• Sunday, June 8th, 15th and 22nd, 11:30 AM: Adult Spiritual Formation
    Canon, Scripture, and Word Of God.
    Corinna Guerrero
    will address each of the above concepts. We start off with a little church history, but end in a call to advocacy. We hope you’ll join us.

Back from Maine

Ocean at Ogunquit, ME
Ocean at Ogunquit, Maine

Thanks to Pastor Tripp and everyone else who helped cover for me while I was gone last week. I had a good trip to Maine. The annual gathering of the Alliance of Baptists was excellent. The focus was on racial and economic justice. We had outstanding leadership from Bill Kondrath, Marie Onwubuariri, Curtiss Paul DeYoung and Osagyefo Sekou as well as outstanding music, workshops and community time. The rest of the week was taken up by a board meeting of the Association of Welcoming and Affirming Baptists. It was a challenging meeting but we got a lot of good work done. At the end of the week, we had a important conversation with the leadership of the ABC-USA, which holds some promise for a different future for lgbtq people in the life of our denomination. On Thursday I had a free day, which I spent in the charming seaside village of Ogunquit, ME.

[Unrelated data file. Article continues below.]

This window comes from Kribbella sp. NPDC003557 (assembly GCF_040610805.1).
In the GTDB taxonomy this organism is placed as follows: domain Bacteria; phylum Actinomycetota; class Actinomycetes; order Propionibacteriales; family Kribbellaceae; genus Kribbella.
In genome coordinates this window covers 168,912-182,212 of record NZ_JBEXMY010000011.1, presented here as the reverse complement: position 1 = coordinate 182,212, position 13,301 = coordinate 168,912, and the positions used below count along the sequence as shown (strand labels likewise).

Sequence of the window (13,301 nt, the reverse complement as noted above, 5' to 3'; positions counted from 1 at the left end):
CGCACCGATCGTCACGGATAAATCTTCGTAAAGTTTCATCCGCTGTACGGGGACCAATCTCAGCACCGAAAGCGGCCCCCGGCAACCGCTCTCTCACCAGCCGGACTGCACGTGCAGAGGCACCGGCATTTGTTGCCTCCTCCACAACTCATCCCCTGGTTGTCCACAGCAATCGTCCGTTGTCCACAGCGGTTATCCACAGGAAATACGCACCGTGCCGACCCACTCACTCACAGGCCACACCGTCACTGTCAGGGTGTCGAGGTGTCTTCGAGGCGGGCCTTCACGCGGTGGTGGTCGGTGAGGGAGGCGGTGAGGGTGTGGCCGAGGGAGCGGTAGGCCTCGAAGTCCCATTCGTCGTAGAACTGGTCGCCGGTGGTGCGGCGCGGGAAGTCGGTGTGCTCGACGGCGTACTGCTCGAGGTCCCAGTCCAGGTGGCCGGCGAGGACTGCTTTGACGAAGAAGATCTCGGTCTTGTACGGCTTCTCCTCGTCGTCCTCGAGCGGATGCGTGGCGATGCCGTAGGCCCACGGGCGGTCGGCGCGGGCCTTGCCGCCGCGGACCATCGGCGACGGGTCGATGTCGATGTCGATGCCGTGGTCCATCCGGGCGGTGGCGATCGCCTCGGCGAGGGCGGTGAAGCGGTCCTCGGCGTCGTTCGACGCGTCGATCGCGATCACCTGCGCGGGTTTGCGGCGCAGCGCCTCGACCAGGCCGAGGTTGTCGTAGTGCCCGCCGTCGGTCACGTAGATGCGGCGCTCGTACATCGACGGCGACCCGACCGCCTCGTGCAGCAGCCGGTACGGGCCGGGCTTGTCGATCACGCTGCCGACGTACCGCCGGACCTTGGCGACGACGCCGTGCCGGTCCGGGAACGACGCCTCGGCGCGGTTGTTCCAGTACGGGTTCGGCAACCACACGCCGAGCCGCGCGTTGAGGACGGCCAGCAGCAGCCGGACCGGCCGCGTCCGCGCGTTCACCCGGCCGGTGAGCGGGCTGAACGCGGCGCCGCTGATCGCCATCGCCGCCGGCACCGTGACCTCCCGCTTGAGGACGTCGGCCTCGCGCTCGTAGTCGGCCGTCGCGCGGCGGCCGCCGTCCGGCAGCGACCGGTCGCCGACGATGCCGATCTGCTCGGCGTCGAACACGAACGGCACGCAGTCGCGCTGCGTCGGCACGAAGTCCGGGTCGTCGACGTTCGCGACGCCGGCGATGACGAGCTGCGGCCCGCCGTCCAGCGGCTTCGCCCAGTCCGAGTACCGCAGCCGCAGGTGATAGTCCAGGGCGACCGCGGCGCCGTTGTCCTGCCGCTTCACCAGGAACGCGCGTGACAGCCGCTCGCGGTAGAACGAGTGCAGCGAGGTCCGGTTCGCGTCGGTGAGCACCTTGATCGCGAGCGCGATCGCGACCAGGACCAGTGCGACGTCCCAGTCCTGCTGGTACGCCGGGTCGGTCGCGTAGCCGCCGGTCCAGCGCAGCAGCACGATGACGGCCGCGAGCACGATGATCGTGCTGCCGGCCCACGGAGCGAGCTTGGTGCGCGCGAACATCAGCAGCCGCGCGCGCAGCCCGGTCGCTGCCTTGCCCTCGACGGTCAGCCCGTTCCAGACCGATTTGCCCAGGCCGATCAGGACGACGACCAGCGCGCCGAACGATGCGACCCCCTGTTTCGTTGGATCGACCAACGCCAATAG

Thanks to Doug for doing such a fine job with the service and his sermon. We have been blessed to have him as our intern this year. This Sunday we will continue to look at the two little letters attributed to Peter, found at the back of the New Testament. As I said a couple of weeks ago, in contrast to Paul’s sometimes chiding epistles, Peter’s seem to be an exercise in appreciative inquiry. He is out to encourage and build up small churches that are struggling to survive in the face of increasing persecution. Sunday’s focus will be on what is probably the most familiar passage from these letters, the one in which he lifts them up as a chosen people, a royal priesthood moving from the shadows into God’s redeeming light.